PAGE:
Fed data: 'Exempt' debit card issuers losing
The Federal Reserve's recent look at debit fees shows
so-called exempt institutions (including credit unions) are
seeing income decline. (Chart excerpted from Fed report.)
March 6, 2013 – The Federal Reserve Board released data Tuesday that shows small credit unions and other exempt card issuers saw their debit interchange income decline last year under the Fed's fee cap rule – but the Fed has no plans to change that rule anytime soon.
The data are contained in the second-yearly report by the Fed under the Durbin amendment of the Dodd-Frank Act. The Durbin amendment called on the Fed to determine what is a reasonable and proportional debit interchange fee. The final rule set a fee cap of about 21 cents and allows a 1-cent fraud-prevention adjustment.
The Fed'sfirst reportunder the law showed that exempt institutions – those with less than $10 billion in assets – did see a small decline in interchange revenue in the first several months that the fee cap was in effect.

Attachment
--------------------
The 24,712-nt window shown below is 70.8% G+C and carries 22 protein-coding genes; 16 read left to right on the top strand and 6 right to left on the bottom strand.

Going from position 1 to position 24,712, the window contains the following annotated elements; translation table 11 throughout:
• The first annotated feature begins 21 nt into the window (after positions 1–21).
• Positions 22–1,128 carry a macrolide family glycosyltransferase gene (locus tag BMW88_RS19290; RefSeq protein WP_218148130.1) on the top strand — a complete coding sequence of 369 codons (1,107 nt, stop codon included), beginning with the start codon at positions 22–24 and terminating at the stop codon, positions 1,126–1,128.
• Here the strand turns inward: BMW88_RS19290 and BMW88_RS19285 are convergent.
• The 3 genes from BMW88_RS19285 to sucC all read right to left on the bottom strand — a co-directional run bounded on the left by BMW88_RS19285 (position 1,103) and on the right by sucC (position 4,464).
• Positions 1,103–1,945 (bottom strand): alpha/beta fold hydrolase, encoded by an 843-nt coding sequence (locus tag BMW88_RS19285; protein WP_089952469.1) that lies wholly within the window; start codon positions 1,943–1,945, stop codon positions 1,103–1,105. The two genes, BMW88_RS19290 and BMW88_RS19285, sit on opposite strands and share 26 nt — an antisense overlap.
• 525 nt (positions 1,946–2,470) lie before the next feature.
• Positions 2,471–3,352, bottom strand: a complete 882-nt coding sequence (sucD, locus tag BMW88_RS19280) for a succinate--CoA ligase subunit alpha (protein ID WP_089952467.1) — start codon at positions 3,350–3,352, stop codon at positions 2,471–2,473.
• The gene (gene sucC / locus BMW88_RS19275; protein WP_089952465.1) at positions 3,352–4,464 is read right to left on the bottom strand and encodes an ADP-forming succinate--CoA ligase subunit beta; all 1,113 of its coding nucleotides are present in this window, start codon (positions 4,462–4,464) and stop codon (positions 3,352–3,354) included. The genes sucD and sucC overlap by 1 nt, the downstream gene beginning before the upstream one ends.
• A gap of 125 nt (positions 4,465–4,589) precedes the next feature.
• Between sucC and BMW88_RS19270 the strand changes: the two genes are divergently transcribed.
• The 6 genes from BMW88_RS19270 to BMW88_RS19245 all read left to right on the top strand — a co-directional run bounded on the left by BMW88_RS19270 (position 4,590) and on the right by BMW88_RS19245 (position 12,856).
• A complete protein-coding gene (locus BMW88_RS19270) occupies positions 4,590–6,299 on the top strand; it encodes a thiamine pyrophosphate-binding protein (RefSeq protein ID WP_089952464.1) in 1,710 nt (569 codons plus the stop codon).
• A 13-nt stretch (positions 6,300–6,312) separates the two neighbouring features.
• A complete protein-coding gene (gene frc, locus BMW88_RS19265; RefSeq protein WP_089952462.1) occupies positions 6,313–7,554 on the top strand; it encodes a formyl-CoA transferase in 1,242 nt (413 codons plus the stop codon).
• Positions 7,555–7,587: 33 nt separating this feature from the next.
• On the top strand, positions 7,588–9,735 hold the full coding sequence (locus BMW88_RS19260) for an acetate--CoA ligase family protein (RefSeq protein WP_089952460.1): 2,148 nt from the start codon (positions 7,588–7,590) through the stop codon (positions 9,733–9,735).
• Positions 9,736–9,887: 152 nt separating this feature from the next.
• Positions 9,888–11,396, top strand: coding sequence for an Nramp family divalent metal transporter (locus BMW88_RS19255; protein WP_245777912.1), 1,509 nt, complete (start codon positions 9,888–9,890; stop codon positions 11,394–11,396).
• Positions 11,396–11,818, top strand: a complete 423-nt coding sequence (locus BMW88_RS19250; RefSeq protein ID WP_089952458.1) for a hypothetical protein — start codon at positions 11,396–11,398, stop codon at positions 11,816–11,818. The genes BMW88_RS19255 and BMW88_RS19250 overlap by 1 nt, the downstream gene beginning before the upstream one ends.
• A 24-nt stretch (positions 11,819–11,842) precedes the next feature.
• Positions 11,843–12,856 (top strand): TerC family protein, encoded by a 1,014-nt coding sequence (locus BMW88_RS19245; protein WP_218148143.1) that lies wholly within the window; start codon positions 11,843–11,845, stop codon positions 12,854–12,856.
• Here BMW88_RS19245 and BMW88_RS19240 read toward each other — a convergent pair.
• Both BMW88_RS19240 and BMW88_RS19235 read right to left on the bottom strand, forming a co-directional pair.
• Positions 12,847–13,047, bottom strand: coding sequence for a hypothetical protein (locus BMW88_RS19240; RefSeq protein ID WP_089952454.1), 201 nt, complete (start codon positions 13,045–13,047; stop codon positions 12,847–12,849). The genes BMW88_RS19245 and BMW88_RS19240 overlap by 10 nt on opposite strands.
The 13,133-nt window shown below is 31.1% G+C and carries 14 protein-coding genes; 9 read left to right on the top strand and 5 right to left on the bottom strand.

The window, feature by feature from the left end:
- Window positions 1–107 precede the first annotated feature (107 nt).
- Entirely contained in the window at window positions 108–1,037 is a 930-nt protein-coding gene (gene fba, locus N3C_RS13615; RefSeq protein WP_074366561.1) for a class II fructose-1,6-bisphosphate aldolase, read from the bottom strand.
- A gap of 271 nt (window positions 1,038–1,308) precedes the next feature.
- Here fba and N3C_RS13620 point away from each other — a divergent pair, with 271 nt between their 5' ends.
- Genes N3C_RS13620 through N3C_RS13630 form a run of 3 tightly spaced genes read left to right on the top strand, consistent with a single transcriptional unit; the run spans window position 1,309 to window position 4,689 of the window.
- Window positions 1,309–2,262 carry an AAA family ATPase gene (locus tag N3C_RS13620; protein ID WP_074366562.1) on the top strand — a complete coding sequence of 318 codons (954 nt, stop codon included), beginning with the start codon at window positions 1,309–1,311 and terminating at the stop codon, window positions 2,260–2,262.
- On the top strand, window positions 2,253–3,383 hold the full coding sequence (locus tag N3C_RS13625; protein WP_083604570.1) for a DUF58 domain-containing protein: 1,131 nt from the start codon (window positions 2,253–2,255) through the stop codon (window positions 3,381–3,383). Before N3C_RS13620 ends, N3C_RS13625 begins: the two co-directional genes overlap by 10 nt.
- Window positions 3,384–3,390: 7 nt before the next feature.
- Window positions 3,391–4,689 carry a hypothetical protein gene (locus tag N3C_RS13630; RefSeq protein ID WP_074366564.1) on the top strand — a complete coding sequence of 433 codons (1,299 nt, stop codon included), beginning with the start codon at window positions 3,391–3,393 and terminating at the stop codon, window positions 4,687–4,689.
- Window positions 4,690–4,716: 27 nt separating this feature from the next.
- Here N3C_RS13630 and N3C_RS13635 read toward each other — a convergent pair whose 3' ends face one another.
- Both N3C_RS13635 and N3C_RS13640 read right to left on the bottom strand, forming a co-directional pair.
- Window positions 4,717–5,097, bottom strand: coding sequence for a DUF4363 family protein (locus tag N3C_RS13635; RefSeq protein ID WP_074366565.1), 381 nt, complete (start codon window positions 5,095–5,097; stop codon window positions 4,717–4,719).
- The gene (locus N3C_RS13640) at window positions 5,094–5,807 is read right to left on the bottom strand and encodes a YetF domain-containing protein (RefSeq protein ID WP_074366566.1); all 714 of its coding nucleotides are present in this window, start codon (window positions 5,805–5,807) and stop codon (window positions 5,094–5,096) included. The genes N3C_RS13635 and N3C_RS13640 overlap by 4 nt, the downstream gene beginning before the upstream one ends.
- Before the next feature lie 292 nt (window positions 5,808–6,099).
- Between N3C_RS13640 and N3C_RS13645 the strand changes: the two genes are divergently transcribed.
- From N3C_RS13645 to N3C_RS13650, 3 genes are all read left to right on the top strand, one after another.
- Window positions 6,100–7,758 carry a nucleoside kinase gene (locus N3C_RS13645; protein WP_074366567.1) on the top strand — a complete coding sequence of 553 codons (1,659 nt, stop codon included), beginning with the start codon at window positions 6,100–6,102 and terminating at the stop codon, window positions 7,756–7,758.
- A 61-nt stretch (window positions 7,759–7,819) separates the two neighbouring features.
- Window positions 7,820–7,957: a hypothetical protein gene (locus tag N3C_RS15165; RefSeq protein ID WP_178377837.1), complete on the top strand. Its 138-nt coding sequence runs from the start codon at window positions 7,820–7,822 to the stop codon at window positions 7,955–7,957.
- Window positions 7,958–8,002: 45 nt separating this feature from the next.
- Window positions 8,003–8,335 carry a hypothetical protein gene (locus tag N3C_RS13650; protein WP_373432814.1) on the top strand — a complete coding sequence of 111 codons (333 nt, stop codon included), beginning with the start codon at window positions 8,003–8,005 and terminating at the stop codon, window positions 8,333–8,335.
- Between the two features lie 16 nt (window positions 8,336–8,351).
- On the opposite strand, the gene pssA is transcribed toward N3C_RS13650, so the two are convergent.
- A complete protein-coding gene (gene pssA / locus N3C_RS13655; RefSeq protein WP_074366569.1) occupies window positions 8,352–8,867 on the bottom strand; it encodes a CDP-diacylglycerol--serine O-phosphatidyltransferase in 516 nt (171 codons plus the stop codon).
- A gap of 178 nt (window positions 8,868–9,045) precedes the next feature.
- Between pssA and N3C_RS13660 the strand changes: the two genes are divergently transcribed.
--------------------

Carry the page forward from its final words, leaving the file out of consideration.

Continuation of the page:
The decline has continued: Fees as a percentage of transaction value for exempt issuers was 1.16 percent in the nine months ending Sept. 30, 2011. In the three-month period ending Dec. 31, 2011, it declined to 1.1 percent.
The Fed also found that the smaller the number of transactions, the higher the cost of handling them. This despite the fact that the Fed rule, under Dodd-Frank, sets generally the same fee cap based on a finding of what is a proportional fee.
"As NAFCU has indicated all along, the unjust price cap on debit interchange will negatively impact credit unions and other small financial institutions, and this is further evidence of that fact," said Chad Adams, NAFCU's associate director of legislative affairs.
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